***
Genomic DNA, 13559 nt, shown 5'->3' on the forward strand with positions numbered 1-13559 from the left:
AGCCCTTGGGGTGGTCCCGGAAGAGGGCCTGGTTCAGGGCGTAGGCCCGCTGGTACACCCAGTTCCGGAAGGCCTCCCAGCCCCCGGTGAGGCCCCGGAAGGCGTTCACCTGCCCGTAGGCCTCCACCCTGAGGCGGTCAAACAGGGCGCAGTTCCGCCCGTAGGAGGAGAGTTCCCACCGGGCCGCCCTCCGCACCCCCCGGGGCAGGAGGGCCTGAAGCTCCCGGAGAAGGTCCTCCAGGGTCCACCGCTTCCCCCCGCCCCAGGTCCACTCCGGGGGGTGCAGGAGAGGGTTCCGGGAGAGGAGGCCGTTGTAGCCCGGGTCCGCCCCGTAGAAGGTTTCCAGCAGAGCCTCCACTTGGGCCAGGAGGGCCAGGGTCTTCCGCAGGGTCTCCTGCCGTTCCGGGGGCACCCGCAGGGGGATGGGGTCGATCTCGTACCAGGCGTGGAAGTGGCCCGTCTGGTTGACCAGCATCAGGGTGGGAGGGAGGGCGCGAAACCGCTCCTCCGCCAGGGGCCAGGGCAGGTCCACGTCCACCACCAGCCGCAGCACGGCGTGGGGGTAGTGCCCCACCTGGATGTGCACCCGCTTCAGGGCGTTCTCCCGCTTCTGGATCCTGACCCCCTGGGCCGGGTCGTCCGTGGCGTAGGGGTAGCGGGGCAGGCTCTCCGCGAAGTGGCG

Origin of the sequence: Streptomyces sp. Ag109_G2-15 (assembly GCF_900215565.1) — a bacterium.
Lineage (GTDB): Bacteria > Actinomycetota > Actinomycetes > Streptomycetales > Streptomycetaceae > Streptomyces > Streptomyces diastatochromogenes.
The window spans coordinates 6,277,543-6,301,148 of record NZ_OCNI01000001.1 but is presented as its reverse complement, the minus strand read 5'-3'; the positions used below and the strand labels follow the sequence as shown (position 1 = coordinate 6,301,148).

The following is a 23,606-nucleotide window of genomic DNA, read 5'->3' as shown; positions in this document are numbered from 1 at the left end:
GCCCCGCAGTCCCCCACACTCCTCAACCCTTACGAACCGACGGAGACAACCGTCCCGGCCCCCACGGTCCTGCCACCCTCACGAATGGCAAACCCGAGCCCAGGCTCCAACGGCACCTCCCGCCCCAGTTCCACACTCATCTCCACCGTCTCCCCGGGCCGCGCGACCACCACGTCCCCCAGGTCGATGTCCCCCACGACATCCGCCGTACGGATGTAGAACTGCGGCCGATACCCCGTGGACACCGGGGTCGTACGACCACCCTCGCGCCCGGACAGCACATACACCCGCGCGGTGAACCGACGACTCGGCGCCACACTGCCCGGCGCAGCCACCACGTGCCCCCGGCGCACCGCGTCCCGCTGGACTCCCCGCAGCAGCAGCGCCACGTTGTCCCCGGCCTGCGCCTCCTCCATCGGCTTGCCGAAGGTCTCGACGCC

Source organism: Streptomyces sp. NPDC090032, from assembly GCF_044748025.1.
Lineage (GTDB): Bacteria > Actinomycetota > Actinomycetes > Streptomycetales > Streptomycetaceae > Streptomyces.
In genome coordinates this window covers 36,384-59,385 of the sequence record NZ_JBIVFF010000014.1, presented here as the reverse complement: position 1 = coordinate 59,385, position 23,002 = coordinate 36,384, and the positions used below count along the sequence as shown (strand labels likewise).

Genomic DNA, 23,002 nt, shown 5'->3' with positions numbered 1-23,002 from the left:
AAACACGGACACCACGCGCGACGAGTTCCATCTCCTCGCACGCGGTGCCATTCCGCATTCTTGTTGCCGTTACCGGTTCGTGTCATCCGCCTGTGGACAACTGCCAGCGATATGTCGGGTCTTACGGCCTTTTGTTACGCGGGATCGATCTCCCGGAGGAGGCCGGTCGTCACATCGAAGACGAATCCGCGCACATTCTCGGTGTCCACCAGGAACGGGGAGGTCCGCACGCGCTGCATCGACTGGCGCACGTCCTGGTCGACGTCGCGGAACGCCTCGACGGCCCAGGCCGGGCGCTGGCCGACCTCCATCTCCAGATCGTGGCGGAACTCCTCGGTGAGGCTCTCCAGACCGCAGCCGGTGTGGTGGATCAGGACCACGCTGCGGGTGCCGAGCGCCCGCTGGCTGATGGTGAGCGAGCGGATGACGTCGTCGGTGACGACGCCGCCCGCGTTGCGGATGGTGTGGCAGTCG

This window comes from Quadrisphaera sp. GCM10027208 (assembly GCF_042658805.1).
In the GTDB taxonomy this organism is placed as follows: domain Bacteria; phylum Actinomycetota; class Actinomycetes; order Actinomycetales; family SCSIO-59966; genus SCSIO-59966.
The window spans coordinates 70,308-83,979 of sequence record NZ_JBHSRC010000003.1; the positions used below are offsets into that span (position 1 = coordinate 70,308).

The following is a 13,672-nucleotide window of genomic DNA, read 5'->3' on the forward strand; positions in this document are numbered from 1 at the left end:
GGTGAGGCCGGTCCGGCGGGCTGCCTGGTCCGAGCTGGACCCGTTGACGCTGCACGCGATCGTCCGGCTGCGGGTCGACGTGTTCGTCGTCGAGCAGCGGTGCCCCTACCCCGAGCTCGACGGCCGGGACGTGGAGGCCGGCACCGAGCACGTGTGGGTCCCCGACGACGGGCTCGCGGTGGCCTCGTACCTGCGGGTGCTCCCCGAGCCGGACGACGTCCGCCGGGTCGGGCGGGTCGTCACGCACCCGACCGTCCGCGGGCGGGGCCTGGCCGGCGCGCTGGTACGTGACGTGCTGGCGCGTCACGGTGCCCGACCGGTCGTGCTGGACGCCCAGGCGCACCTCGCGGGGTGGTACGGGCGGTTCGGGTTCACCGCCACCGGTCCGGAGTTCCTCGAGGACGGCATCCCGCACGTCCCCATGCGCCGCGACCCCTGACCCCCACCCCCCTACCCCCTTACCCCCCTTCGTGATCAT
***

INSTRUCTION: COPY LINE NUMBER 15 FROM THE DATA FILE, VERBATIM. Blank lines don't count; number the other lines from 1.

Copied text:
The window spans coordinates 70,308-83,979 of sequence record NZ_JBHSRC010000003.1; the positions used below are offsets into that span (position 1 = coordinate 70,308).